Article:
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Hardboiled: An Anthology of American Crime Stories Oxford University Press USA Bill Pronzini


5th July 2013 Literature & Fiction 0 Comments

What are the ingredients of a hard-boiled detective story? “Savagery, style, sophistication, sleuthing and sex,” said Ellery Queen. Often a desperate blond, a jealous husband, and, of course, a tough-but-tender P.I. the likes of Sam Spade or Philop Marlowe. Perhaps Raymond Chandler summed it up best in his description of Dashiell Hammett’s style: “Hammett gave murder back to the kind of people that commit it….He put these people down on paper as they were, and he made them talk and think in the language they customarily used for these purposes.”

Hard-Boiled: An Anthology of American Crime Stories is the largest and most comprehensive collection of its kind, with over half of the stories never published before in book form. Included are thirty-six sublimely suspenseful stories that chronicle the evolutiuon of this quintessentially American art form, from its earliest beginnings during the Golden Age of the legendary pulp magazine Black Mask in the 1920s, to the arrival of the tough digest Manhunt in the 1950s, and finally leading up to present-day hard-boiled stories by such writers as James Ellroy. Here are eight decades worth of the best writing about betrayal, murder, and mayhem: from Hammett’s 1925 tour de force “The Scorched Face,” in which the disappearance of two sisters leads Hammett’s never-named detective, the Continental Op, straight into a web of sexual blackmail amidst the West Coast elite, to Ed Gorman’s 1992 “The Long Silence After,” a gripping and powerful rendezvous involving a middle class insurance executive, a Chicago streetwalker, and a loaded .38. Other delectable contributions include “Brush Fire” by James M. Cain, author of The Postman Always Rings Twice, Raymond Chandler’s “I’ll Be Waiting,” where, for once, the femme fatale is not blond but a redhead, a Ross Macdonald mystery starring Macdonald’s most famous creation, the cryptic Lew Archer, and “The Screen Test of Mike Hammer” by the one and only Micky Spillane. The hard-boiled cult has more in common with the legendary lawmen of the Wild West than with the gentleman and lady sleuths of traditional drawing room mysteries, and this direct line of descent is on brilliant display in two of the most subtle and tautly written stories in the collection, Elmore Leonard’s “3:10 to Yuma” and John D. MacDonald’s “Nor Iron Bars.” Other contributors include Evan Hunter (better known as Ed McBain), Jim Thompson, Helen Nielsen, Margaret Maron, Andrew Vachss, Faye Kellerman, and Lawrence Block.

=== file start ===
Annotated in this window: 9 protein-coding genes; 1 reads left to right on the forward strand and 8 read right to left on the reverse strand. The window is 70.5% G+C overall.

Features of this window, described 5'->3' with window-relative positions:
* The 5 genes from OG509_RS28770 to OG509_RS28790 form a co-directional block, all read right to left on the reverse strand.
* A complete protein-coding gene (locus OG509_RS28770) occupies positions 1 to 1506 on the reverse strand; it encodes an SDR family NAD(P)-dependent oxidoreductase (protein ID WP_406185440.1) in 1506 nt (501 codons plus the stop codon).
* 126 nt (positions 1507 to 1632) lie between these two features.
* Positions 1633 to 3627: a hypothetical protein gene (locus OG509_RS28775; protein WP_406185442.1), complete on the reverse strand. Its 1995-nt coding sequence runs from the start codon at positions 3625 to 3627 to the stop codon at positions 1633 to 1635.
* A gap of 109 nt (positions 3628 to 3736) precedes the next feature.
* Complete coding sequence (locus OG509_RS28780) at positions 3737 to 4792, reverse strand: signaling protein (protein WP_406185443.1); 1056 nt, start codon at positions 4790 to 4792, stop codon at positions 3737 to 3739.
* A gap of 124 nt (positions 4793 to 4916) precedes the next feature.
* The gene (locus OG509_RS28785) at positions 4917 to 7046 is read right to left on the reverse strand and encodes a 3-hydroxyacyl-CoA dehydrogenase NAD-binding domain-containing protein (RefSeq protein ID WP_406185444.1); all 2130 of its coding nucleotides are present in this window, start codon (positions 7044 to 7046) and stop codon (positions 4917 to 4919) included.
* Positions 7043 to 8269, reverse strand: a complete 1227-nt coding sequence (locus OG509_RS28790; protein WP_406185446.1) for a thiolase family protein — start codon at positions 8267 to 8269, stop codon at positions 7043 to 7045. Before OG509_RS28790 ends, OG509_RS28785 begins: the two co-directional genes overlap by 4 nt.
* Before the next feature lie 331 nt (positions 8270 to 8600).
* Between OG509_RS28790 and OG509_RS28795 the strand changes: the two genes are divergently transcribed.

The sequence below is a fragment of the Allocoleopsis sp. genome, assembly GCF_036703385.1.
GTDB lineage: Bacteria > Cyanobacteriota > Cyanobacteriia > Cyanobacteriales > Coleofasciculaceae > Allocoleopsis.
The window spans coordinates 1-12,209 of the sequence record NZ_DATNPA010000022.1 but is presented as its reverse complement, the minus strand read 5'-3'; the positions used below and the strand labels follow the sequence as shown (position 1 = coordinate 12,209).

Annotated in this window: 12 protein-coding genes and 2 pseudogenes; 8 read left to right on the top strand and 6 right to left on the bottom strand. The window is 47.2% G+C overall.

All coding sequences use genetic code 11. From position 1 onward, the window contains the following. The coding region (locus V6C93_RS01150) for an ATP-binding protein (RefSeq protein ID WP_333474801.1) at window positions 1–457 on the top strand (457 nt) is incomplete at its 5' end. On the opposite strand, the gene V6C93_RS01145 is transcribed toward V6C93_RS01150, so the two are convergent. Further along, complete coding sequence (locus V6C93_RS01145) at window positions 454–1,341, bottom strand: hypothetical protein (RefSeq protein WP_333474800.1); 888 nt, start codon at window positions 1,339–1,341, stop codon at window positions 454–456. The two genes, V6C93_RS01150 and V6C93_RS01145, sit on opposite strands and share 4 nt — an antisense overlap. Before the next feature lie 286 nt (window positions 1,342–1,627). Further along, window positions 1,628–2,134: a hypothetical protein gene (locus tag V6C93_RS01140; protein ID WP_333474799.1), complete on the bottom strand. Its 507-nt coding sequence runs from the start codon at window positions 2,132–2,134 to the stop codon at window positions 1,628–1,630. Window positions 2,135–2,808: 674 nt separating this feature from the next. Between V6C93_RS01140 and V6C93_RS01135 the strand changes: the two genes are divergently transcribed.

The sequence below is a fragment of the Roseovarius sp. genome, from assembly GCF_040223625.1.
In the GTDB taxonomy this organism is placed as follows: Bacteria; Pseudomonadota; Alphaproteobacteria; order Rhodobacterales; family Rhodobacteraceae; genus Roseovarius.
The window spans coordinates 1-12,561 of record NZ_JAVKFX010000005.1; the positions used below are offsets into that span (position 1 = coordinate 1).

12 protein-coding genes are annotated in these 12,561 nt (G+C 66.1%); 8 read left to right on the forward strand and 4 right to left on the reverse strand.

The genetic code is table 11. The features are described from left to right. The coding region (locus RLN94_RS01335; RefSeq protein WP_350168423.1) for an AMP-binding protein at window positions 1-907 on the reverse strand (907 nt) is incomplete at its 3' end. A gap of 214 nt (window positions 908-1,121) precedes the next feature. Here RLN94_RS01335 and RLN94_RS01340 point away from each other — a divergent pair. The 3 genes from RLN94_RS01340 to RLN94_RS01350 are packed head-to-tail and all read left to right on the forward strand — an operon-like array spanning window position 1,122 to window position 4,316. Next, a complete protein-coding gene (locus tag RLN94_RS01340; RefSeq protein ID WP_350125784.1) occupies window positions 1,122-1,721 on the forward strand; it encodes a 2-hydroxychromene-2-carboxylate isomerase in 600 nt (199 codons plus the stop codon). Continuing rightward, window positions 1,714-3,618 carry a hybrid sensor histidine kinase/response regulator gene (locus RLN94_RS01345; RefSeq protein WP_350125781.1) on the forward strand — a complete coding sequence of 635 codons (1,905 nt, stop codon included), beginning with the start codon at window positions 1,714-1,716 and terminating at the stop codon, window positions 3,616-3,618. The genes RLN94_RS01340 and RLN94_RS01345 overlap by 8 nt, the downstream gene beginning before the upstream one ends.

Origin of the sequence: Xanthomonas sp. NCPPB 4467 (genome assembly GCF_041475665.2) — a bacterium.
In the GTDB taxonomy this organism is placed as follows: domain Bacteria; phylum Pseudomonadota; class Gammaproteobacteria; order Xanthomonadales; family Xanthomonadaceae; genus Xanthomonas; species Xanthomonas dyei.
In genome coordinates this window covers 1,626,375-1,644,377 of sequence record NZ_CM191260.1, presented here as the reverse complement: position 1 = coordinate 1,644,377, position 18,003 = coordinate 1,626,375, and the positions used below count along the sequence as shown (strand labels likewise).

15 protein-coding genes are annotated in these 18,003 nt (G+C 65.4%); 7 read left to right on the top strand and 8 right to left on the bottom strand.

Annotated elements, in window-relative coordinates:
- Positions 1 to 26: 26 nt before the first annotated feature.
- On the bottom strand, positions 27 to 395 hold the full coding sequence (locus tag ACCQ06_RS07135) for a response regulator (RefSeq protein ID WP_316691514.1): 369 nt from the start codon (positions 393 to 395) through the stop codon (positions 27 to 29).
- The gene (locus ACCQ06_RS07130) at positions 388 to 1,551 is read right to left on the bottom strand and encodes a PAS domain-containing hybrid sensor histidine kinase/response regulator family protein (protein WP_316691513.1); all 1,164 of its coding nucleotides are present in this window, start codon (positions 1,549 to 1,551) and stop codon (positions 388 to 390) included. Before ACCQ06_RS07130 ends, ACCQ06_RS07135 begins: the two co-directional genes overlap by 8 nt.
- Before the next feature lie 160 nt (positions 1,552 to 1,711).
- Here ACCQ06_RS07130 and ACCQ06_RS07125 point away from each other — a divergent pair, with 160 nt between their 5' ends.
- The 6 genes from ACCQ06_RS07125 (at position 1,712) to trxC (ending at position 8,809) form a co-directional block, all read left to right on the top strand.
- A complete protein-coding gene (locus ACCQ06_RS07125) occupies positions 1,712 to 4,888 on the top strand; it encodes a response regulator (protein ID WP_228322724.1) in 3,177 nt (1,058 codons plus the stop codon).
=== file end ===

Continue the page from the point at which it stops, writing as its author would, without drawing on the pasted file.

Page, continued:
Compellingly and compulsively readable, Hard-Boiled: An Anthology of American Crime Stories is a page-turner no mystery lover will want to be without. Containing many notable rarities, it celebrates a genre that has profoundly shaped not only American literature and film, but how we see our heroes and oursleves.

Prolific anthologist and mystery writer Pronzini (the Nameless Detective series) and Adrian (Detective Stories for the Strand) have compiled a superb anthology of gritty crime fiction. Grouped by decade, from the 1920s to the ’90s, the stories sample some of the best crime writers, many of whom cut their teeth on pulp, including Dashiell Hammett, Ross Macdonald, Mickey Spillane, James M. Cain, Elmore Leonard, Evan Hunter (aka Ed McBain), James Ellroy, Andrew Vachss and Lawrence Block. Some of the older tales, like Hammett’s plot-heavy, trick-ending “The Scorched Face,” haven’t aged well. Others, like Macdonald’s “Guilt-Edged Blonde,” a Lew Archer story, and Leonard’s “3:10 to Yuma,” a taut tale of a marshal escorting a convicted robber to prison, still impress in this account of the evolution of an American popular art form.
Copyright 1995 Reed Business Information, Inc. –This text refers to an out of print or unavailable edition of this title.

If jazz is America’s contribution to music, then hard-boiled crime fiction is its literary equivalent. These 36 selections represent the best of the genre’s short form. The editors, both well respected in the field, have included plenty of big names but also have chosen some less famous but very talented writers. The pieces are arranged chronologically, and the editors provide concise literary biographies for each contributor. Among the most famous names are Dashiell Hammett, Raymond Chandler, James M. Cain, Mickey Spillane, and Jim Thompson. Surprise entries include Elmore Leonard’s western story “3:10 to Yuma.” A western? Read it, and you’ll understand why you don’t need neon lights to generate hard-boiled atmosphere. Other highlights include Andrew Vachss’ nasty exercise in self-preservation, and Ed Gorman’s modern morality play in which the villains are weakness and lust, not thugs with guns. A wonderfully evil collection. Wes Lukowsky –This text refers to an out of print or unavailable edition of this title.

Hardboiled: An Anthology of American Crime Stories










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